The exact size of the rocky icy core of the strange comet isn’t known but is likely only a few miles across – but it has a much larger atmosphere, as seen in this image taken by astronomer Martin Gembec.
- The comet was discovered on December 28, 2019 in the area of Ursa Major
- Its currently in Mars’ orbit but is on its way towards the Sun and getting brighter
- It was spotted by the Asteroid Terrestrial-impact Last Alert System (ATLAS)
- If it doesn’t break up it will reach its closest point to the Sun by the end of May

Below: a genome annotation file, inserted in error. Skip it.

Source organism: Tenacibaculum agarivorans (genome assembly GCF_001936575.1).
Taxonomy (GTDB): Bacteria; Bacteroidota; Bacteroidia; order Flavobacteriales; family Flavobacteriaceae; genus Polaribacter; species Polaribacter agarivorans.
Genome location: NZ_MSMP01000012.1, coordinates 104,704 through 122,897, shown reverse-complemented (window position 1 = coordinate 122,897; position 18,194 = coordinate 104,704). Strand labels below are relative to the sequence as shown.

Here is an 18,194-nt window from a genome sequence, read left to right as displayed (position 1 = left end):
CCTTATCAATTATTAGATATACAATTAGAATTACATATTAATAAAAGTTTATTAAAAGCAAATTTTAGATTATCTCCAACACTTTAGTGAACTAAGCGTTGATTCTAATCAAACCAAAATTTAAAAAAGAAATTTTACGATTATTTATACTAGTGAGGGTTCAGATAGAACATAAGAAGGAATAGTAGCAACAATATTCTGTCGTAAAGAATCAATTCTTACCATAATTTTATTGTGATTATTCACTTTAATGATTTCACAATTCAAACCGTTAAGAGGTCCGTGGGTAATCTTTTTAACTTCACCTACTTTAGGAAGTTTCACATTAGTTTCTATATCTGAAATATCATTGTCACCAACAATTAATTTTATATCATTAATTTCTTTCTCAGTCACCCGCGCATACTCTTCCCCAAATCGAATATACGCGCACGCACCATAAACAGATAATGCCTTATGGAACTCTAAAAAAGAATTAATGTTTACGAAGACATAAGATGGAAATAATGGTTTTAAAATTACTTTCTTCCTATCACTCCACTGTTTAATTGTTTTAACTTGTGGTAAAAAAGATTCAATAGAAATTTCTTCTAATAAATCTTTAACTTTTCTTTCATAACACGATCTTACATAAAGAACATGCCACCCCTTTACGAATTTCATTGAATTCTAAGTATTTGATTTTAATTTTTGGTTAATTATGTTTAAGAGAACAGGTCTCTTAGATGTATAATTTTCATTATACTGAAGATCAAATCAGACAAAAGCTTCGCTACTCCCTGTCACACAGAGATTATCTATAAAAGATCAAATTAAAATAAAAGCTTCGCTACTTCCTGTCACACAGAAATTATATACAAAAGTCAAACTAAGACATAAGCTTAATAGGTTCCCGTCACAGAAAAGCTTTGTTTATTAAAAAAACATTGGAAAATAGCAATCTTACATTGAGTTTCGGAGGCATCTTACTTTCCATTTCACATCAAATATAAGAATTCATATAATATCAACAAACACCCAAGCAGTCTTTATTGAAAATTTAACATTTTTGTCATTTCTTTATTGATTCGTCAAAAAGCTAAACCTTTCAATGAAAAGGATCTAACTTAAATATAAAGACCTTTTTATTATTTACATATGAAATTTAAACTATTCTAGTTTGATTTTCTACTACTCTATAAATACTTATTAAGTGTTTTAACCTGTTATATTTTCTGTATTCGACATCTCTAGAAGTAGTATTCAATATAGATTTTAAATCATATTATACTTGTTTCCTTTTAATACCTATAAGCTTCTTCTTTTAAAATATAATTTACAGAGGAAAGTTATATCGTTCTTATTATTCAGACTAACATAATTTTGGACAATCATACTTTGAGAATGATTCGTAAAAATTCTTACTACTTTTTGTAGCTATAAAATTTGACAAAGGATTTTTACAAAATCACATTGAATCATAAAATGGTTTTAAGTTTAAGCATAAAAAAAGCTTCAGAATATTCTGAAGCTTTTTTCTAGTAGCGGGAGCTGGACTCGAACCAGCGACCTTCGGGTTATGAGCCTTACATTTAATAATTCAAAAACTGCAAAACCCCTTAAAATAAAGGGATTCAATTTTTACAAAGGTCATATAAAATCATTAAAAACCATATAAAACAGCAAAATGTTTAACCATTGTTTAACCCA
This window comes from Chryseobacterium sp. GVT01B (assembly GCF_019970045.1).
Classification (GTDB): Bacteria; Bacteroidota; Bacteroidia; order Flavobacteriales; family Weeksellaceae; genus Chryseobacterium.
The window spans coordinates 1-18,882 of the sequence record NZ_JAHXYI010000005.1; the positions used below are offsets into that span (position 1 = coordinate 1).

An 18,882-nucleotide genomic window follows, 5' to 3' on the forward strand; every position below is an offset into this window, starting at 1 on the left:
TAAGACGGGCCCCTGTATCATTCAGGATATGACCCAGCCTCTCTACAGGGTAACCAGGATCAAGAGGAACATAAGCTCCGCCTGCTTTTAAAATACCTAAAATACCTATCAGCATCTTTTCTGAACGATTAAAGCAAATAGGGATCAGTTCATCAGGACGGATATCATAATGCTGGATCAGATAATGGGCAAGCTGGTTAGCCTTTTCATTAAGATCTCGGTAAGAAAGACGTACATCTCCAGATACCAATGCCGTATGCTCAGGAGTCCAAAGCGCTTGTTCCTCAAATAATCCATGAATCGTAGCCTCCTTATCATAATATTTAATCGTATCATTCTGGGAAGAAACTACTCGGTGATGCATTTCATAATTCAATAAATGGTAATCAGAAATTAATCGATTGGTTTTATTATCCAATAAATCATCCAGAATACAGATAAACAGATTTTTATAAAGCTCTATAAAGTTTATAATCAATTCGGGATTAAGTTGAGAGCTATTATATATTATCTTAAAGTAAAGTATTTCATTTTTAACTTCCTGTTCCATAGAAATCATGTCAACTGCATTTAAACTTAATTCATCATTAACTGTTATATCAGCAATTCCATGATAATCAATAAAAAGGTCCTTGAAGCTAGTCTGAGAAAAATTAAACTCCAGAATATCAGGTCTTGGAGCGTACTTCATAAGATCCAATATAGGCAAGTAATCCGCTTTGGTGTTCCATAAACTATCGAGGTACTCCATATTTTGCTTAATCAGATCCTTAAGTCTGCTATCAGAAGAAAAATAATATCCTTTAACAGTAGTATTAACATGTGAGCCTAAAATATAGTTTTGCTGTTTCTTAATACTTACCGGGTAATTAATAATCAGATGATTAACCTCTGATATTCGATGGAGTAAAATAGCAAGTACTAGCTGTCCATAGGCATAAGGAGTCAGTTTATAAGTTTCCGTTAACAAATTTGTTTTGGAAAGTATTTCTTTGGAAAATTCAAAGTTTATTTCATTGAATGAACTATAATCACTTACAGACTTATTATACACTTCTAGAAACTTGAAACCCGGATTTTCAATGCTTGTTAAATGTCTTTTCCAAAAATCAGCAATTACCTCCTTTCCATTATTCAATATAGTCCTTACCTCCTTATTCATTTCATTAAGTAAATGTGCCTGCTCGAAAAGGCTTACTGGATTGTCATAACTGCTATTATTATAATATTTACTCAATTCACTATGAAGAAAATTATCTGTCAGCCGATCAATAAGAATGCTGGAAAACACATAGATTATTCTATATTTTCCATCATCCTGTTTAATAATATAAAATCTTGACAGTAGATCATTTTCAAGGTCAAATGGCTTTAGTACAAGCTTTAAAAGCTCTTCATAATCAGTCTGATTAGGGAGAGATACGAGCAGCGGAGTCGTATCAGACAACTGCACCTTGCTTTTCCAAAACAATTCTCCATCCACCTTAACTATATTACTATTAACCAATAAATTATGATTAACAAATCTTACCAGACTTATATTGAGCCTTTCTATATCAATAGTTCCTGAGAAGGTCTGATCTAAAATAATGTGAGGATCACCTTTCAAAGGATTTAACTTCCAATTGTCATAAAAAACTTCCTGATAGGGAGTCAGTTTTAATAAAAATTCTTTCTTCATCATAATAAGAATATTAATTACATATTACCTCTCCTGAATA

Atlas, a massive comet five times the size of Jupiter and about half the size of the Sun, will appear brighter than Venus from Earth by the end of April.
The exact size of the rocky icy core of the strange comet isn’t known but is likely only a few miles across – but it has a much larger atmosphere.
It’s currently close to Mars’ orbit but is increasing in speed as it makes its way towards the Sun and will make its closest approach to Earth in April.
When it gets towards the inner solar system it will become one of the brightest objects in the night sky and potentially the ‘comet of a generation’.
Comet’s trajectory in the sky with 7-day markers